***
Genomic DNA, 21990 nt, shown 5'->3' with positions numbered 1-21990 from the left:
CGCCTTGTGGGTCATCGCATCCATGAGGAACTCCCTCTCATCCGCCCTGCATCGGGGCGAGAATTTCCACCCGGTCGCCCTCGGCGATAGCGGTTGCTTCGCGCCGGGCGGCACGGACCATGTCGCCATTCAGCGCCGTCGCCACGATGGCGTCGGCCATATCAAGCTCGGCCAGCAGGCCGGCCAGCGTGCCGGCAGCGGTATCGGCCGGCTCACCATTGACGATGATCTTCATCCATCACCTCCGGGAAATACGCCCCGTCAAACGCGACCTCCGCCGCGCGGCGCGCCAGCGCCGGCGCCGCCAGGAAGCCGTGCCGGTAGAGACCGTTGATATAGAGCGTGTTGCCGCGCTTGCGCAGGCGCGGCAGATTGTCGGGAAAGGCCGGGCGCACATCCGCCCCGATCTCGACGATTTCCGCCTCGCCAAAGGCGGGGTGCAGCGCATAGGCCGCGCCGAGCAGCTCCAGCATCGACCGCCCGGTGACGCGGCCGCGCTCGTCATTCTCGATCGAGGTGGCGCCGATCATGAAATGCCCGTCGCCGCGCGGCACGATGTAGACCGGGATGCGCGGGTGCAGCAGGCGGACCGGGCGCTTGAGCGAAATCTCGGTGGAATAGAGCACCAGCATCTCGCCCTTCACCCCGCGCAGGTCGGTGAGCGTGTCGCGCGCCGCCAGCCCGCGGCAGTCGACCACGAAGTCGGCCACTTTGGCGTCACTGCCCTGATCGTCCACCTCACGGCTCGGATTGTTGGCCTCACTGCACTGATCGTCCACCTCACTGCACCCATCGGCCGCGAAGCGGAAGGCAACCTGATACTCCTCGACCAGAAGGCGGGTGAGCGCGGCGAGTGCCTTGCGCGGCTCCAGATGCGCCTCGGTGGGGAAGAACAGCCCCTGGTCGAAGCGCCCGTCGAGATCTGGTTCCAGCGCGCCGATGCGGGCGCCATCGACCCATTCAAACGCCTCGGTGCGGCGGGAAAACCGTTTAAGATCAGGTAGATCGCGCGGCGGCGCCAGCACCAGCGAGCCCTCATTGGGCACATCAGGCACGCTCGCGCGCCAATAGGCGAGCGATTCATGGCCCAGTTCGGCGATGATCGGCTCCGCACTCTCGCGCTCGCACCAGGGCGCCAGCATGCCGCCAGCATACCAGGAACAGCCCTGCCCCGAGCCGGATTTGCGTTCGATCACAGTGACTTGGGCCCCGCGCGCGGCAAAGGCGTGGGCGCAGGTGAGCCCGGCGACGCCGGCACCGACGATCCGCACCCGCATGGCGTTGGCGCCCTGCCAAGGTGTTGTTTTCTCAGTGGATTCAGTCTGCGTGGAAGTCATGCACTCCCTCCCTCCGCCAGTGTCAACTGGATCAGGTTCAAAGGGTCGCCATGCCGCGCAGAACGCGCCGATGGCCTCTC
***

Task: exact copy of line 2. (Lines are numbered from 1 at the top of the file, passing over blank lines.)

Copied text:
CGCCTTGTGGGTCATCGCATCCATGAGGAACTCCCTCTCATCCGCCCTGCATCGGGGCGAGAATTTCCACCCGGTCGCCCTCGGCGATAGCGGTTGCTTCGCGCCGGGCGGCACGGACCATGTCGCCATTCAGCGCCGTCGCCACGATGGCGTCGGCCATATCAAGCTCGGCCAGCAGGCCGGCCAGCGTGCCGGCAGCGGTATCGGCCGGCTCACCATTGACGATGATCTTCATCCATCACCTCCGGGAAATACGCCCCGTCAAACGCGACCTCCGCCGCGCGGCGCGCCAGCGCCGGCGCCGCCAGGAAGCCGTGCCGGTAGAGACCGTTGATATAGAGCGTGTTGCCGCGCTTGCGCAGGCGCGGCAGATTGTCGGGAAAGGCCGGGCGCACATCCGCCCCGATCTCGACGATTTCCGCCTCGCCAAAGGCGGGGTGCAGCGCATAGGCCGCGCCGAGCAGCTCCAGCATCGACCGCCCGGTGACGCGGCCGCGCTCGTCATTCTCGATCGAGGTGGCGCCGATCATGAAATGCCCGTCGCCGCGCGGCACGATGTAGACCGGGATGCGCGGGTGCAGCAGGCGGACCGGGCGCTTGAGCGAAATCTCGGTGGAATAGAGCACCAGCATCTCGCCCTTCACCCCGCGCAGGTCGGTGAGCGTGTCGCGCGCCGCCAGCCCGCGGCAGTCGACCACGAAGTCGGCCACTTTGGCGTCACTGCCCTGATCGTCCACCTCACGGCTCGGATTGTTGGCCTCACTGCACTGATCGTCCACCTCACTGCACCCATCGGCCGCGAAGCGGAAGGCAACCTGATACTCCTCGACCAGAAGGCGGGTGAGCGCGGCGAGTGCCTTGCGCGGCTCCAGATGCGCCTCGGTGGGGAAGAACAGCCCCTGGTCGAAGCGCCCGTCGAGATCTGGTTCCAGCGCGCCGATGCGGGCGCCATCGACCCATTCAAACGCCTCGGTGCGGCGGGAAAACCGTTTAAGATCAGGTAGATCGCGCGGCGGCGCCAGCACCAGCGAGCCCTCATTGGGCACATCAGGCACGCTCGCGCGCCAATAGGCGAGCGATTCATGGCCCAGTTCGGCGATGATCGGCTCCGCACTCTCGCGCTCGCACCAGGGCGCCAGCATGCCGCCAGCATACCAGGAACAGCCCTGCCCCGAGCCGGATTTGCGTTCGATCACAGTGACTTGGGCCCCGCGCGCGGCAAAGGCGTGGGCGCAGGTGAGCCCGGCGACGCCGGCACCGACGATCCGCACCCGCATGGCGTTGGCGCCCTGCCAAGGTGTTGTTTTCTCAGTGGATTCAGTCTGCGTGGAAGTCATGCACTCCCTCCCTCCGCCAGTGTCAACTGGATCAGGTTCAAAGGGTCGCCATGCCGCGCAGAACGCGCCGATGGCCTCTC